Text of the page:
Air about 10 minutes, once the dough is firmer, smoother and less sticky, shape it into a ball. Clean the mixing bowl, grease it with a few drops of sunflower oil, and set the dough back inside. Cover the bowl with a clean and damp tea towel, and place it in the warmest spot of the kitchen. Leave it to rise for two hours, or until it has doubled in size.
Gently knock the air out by folding the dough in on itself a few times, and reshape it into a domed round. Cover a chopping board with parchment paper and dust with flour, placing the dough on top. Re-cover it with the tea towel and leave to rise again for 45 minutes; it should eventually puff up to a little dome about 17cm/7in in width.
Preheat the oven to 240°C/475°F/gas mark 9, or to its highest temperature. Place a greased baking sheet or a pizza stone inside to heat up.
Once the dough has proved for a second time, make a depression, roughly 8cm/3in, in the middle, using the heel of your hand. Brush the depression with sunflower oil, then using the tines of a fork, or a chekich bread stamp, stamp holes in it (the idea is that it won’t rise). Then, using a sharp knife, with the blade dipped in a little oil to stop it sticking, make 10 slashes in the fat ring around the depression, and stuff, as deeply as possible, without cutting all the way through, one raisin, followed by one walnut, alternately. Get them buried or they will burn. Add 5–10 ice cubes to another baking tray – this tray will be going into the oven at the same time as the non, on the shelf underneath it, to create steam.
Liberally brush the whole non with the remaining sunflower oil, then decorate with little clusters of sesame seeds. Slide it onto its warmed baking sheet or pizza stone, and carefully whip away the parchment. Transfer to the oven along with the tray of ice placed on the shelf underneath. Bake for around 20 minutes until golden and the bottom is crusty. Eat on the same day or, to bring back to life, simply spritz with some water, and place under the grill for a few minutes.
Visitors to Central Asia are always bowled over by the melons, but because they are the best in the world, very little tends to be done with them. They are simply carved up into juicy crescents and eaten. Therefore, I was interested to find out about a dish using melons in the qurutob cafés close to the Mekhkalon Mosque in Dushanbe. Unlike qurutob, which is a savoury salad with flatbread and a yogurt sauce, fatir maska is sweet. A southern Tajik speciality from the Khatlon region, shredded fatir bread is fried lightly in butter, and is served with chopped melon scattered on top. This is a take on traditional fatir maska, a great way to get melons on the table. You’ll need four sundae or dessert glasses ideally for serving these.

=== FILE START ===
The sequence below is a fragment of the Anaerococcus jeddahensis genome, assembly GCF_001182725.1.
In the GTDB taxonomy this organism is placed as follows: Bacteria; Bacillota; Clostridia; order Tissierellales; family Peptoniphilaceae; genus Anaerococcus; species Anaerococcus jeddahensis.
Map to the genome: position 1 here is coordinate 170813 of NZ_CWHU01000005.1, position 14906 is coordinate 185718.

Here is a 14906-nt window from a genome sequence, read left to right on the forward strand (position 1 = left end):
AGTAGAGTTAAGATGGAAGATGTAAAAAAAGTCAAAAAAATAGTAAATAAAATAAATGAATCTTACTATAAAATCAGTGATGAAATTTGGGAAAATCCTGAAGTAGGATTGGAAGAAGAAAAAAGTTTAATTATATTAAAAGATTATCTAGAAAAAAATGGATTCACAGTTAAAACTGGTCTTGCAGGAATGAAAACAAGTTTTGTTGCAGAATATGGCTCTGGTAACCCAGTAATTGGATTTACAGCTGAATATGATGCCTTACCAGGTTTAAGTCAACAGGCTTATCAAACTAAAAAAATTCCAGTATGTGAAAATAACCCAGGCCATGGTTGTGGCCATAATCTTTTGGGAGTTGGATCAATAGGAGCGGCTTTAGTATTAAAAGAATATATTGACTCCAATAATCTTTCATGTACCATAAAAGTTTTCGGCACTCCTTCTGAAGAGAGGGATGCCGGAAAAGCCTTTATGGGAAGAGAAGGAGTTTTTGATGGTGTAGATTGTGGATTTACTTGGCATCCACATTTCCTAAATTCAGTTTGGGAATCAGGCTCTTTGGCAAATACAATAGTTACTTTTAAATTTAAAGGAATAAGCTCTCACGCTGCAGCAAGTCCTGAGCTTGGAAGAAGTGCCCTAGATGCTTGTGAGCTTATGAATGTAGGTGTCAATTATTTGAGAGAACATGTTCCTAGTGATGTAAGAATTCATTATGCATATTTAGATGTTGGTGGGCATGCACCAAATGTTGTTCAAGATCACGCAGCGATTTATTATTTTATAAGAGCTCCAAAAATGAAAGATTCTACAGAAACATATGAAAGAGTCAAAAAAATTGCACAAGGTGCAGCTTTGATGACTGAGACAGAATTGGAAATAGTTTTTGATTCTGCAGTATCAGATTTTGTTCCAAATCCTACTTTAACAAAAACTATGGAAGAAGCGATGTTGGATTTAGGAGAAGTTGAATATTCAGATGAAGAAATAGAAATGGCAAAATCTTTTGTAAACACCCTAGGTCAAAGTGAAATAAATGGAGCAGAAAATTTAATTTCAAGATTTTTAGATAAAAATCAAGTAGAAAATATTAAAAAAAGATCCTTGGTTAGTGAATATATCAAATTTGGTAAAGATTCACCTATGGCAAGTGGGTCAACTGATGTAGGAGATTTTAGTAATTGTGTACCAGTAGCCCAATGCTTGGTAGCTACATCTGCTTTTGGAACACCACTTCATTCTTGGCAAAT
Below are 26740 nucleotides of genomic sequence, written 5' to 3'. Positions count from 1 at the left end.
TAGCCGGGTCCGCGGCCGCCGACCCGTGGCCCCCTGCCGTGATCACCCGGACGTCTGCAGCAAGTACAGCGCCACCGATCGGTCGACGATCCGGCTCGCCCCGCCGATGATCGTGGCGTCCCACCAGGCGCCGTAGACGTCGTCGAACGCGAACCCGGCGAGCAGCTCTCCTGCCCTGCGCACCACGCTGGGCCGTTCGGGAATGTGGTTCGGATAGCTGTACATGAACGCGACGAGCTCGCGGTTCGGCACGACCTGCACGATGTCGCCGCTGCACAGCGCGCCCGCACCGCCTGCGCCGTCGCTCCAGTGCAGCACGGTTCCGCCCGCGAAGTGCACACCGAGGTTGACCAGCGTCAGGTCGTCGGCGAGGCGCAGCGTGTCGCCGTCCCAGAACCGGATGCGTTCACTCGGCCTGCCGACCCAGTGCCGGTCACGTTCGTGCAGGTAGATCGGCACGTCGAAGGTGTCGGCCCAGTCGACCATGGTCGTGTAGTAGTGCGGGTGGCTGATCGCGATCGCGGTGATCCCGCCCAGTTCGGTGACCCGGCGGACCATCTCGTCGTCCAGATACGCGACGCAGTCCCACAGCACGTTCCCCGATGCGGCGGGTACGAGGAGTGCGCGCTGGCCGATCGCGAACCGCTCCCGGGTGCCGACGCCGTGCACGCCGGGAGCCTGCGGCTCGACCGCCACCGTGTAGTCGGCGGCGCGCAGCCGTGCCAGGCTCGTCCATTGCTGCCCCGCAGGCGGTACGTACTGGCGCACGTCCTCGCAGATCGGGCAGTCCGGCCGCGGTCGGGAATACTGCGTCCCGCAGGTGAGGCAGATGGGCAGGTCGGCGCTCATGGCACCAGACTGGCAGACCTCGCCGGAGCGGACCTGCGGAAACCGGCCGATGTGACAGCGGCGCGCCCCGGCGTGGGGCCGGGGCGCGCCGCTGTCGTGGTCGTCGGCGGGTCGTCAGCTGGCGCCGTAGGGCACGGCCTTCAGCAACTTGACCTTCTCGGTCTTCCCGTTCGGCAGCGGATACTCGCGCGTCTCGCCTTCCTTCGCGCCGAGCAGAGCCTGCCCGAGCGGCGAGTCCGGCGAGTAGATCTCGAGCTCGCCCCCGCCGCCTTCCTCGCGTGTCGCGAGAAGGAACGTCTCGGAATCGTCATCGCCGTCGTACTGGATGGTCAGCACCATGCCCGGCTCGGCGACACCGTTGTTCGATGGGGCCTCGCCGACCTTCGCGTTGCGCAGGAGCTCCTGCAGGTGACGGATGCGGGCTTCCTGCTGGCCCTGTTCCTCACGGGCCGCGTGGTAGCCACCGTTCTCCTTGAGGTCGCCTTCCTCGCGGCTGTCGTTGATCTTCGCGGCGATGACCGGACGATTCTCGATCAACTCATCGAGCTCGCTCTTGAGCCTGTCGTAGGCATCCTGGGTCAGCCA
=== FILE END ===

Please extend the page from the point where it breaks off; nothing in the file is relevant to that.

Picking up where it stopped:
1 sheet of filo pastry
20g/1½ tbsp unsalted butter, melted
5 0 g / ⅓ cup blanched hazelnuts
60g/1 cup soft breadcrumbs
25g/1¾ tbsp golden caster sugar
1 Galia melon or similar
100g/½ cup natural yogurt
Preheat the oven to 200°C/400°F/gas mark 6 and line a baking tray with greaseproof paper.
Brush the filo sheet with the butter, lay on the baking tray and bake for 3–4 minutes until golden (keep a close eye, as it can colour quickly). Remove from the oven and when cool, break into large shards.
Preheat your grill. Smash the hazelnuts, using a pestle and mortar, just to break them up a bit rather than turning them into dust. Mix with the breadcrumbs and spread thinly onto a baking tray. Sprinkle over the sugar and grill until golden — this should only take a couple of minutes. Give them a stir around halfway through, to allow for the under-layer to colour.
Using a melon baller to create spheres and put them into the glasses, filling two thirds, pour over the yogurt, then scatter over the hazelnut-sugar-breadcrumb mix and artfully arrange the buttery filo shards on top.